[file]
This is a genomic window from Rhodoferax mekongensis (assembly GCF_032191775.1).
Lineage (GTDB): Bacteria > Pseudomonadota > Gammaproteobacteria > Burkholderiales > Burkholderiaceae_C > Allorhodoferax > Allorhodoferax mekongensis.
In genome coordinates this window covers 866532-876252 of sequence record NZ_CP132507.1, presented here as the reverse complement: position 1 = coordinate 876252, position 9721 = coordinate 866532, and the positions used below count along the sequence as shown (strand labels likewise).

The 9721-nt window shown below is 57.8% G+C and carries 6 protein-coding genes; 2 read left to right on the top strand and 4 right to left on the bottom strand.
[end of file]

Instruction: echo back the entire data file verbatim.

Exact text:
This is a genomic window from Rhodoferax mekongensis (assembly GCF_032191775.1).
Lineage (GTDB): Bacteria > Pseudomonadota > Gammaproteobacteria > Burkholderiales > Burkholderiaceae_C > Allorhodoferax > Allorhodoferax mekongensis.
In genome coordinates this window covers 866532-876252 of sequence record NZ_CP132507.1, presented here as the reverse complement: position 1 = coordinate 876252, position 9721 = coordinate 866532, and the positions used below count along the sequence as shown (strand labels likewise).

The 9721-nt window shown below is 57.8% G+C and carries 6 protein-coding genes; 2 read left to right on the top strand and 4 right to left on the bottom strand.